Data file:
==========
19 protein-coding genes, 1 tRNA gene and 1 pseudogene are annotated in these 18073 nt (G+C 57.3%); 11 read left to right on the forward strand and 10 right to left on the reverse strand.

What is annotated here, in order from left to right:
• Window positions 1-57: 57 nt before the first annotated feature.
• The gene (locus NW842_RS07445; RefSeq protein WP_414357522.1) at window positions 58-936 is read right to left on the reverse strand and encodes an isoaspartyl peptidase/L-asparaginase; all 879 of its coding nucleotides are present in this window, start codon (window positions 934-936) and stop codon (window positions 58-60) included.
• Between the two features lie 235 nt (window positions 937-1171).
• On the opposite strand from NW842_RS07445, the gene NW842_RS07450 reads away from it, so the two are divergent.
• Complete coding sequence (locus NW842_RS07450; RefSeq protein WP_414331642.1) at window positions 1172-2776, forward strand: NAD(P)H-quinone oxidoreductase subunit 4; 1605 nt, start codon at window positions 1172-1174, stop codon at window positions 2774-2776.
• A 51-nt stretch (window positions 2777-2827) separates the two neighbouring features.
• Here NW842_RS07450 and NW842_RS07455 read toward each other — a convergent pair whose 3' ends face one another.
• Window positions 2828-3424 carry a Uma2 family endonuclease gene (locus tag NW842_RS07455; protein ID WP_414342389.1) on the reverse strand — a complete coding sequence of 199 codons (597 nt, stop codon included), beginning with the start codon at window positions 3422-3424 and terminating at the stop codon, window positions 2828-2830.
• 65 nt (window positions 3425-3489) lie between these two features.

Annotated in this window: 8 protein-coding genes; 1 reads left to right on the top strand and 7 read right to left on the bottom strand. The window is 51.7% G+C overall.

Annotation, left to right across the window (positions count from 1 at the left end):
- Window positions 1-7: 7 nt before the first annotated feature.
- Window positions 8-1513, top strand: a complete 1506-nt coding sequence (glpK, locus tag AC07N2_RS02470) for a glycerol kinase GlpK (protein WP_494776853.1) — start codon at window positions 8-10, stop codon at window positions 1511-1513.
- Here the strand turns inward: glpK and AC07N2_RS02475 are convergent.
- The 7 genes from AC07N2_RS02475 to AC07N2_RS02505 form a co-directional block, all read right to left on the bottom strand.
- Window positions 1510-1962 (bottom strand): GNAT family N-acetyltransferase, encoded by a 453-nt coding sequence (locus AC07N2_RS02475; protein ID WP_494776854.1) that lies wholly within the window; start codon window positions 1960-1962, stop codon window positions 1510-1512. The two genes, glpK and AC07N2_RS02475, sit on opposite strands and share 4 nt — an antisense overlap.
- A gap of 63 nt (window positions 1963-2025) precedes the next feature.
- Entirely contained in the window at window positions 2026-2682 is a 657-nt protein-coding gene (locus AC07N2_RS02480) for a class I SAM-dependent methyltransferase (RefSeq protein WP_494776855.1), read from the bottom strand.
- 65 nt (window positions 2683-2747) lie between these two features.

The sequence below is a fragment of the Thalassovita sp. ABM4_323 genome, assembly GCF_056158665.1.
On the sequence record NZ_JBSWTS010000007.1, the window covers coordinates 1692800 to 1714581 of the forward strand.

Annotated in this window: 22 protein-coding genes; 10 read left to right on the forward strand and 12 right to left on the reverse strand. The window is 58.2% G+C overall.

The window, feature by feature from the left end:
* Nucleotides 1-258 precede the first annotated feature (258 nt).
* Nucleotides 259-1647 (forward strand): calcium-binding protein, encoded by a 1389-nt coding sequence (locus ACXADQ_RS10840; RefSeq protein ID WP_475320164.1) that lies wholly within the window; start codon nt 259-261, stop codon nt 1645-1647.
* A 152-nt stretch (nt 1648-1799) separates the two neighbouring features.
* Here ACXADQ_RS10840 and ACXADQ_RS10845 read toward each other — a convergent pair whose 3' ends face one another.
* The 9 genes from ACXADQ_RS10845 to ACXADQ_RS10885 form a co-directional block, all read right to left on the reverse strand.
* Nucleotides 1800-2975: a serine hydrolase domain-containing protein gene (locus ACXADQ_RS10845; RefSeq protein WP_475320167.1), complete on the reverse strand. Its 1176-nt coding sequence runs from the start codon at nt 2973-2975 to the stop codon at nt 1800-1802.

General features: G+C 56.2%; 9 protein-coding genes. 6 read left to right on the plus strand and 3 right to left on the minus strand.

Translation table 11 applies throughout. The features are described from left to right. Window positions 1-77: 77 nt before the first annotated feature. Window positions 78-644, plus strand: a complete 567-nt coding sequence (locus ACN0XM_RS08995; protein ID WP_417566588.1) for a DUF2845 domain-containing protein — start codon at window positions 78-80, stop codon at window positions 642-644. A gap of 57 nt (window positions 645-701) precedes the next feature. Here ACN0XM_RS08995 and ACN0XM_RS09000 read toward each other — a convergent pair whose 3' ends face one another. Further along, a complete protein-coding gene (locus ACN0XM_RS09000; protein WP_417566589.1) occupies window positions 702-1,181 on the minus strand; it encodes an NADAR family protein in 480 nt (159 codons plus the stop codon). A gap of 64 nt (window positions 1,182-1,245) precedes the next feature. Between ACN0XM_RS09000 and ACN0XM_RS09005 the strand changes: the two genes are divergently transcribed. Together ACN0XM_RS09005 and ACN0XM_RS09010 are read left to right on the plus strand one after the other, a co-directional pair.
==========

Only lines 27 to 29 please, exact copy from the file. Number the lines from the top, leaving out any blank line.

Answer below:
* Nucleotides 259-1647 (forward strand): calcium-binding protein, encoded by a 1389-nt coding sequence (locus ACXADQ_RS10840; RefSeq protein ID WP_475320164.1) that lies wholly within the window; start codon nt 259-261, stop codon nt 1645-1647.
* A 152-nt stretch (nt 1648-1799) separates the two neighbouring features.
* Here ACXADQ_RS10840 and ACXADQ_RS10845 read toward each other — a convergent pair whose 3' ends face one another.